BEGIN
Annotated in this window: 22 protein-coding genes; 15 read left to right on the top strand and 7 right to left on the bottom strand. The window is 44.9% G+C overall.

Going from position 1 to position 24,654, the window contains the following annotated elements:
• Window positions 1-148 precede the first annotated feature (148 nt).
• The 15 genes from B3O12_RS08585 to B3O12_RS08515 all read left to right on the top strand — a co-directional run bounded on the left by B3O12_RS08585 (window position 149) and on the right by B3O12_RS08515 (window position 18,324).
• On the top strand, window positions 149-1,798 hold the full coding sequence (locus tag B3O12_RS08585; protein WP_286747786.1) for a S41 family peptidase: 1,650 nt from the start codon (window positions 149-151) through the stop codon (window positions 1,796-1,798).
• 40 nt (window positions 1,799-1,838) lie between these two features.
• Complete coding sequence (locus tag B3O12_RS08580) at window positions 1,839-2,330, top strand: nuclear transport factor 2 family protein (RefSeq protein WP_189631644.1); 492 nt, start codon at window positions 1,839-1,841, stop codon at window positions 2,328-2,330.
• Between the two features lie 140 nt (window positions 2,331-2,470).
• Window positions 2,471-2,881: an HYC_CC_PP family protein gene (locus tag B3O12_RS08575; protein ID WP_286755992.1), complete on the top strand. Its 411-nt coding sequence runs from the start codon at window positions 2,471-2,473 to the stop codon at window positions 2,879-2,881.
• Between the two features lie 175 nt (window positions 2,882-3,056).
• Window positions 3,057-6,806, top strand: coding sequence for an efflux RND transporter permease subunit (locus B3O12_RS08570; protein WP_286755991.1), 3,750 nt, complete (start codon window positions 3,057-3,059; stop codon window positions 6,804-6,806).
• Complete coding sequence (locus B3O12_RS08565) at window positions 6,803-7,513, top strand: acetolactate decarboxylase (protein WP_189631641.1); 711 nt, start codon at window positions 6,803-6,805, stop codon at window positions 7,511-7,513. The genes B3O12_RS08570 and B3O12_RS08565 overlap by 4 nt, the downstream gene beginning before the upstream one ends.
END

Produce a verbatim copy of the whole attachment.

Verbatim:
Annotated in this window: 22 protein-coding genes; 15 read left to right on the top strand and 7 right to left on the bottom strand. The window is 44.9% G+C overall.

Going from position 1 to position 24,654, the window contains the following annotated elements:
• Window positions 1-148 precede the first annotated feature (148 nt).
• The 15 genes from B3O12_RS08585 to B3O12_RS08515 all read left to right on the top strand — a co-directional run bounded on the left by B3O12_RS08585 (window position 149) and on the right by B3O12_RS08515 (window position 18,324).
• On the top strand, window positions 149-1,798 hold the full coding sequence (locus tag B3O12_RS08585; protein WP_286747786.1) for a S41 family peptidase: 1,650 nt from the start codon (window positions 149-151) through the stop codon (window positions 1,796-1,798).
• 40 nt (window positions 1,799-1,838) lie between these two features.
• Complete coding sequence (locus tag B3O12_RS08580) at window positions 1,839-2,330, top strand: nuclear transport factor 2 family protein (RefSeq protein WP_189631644.1); 492 nt, start codon at window positions 1,839-1,841, stop codon at window positions 2,328-2,330.
• Between the two features lie 140 nt (window positions 2,331-2,470).
• Window positions 2,471-2,881: an HYC_CC_PP family protein gene (locus tag B3O12_RS08575; protein ID WP_286755992.1), complete on the top strand. Its 411-nt coding sequence runs from the start codon at window positions 2,471-2,473 to the stop codon at window positions 2,879-2,881.
• Between the two features lie 175 nt (window positions 2,882-3,056).
• Window positions 3,057-6,806, top strand: coding sequence for an efflux RND transporter permease subunit (locus B3O12_RS08570; protein WP_286755991.1), 3,750 nt, complete (start codon window positions 3,057-3,059; stop codon window positions 6,804-6,806).
• Complete coding sequence (locus B3O12_RS08565) at window positions 6,803-7,513, top strand: acetolactate decarboxylase (protein WP_189631641.1); 711 nt, start codon at window positions 6,803-6,805, stop codon at window positions 7,511-7,513. The genes B3O12_RS08570 and B3O12_RS08565 overlap by 4 nt, the downstream gene beginning before the upstream one ends.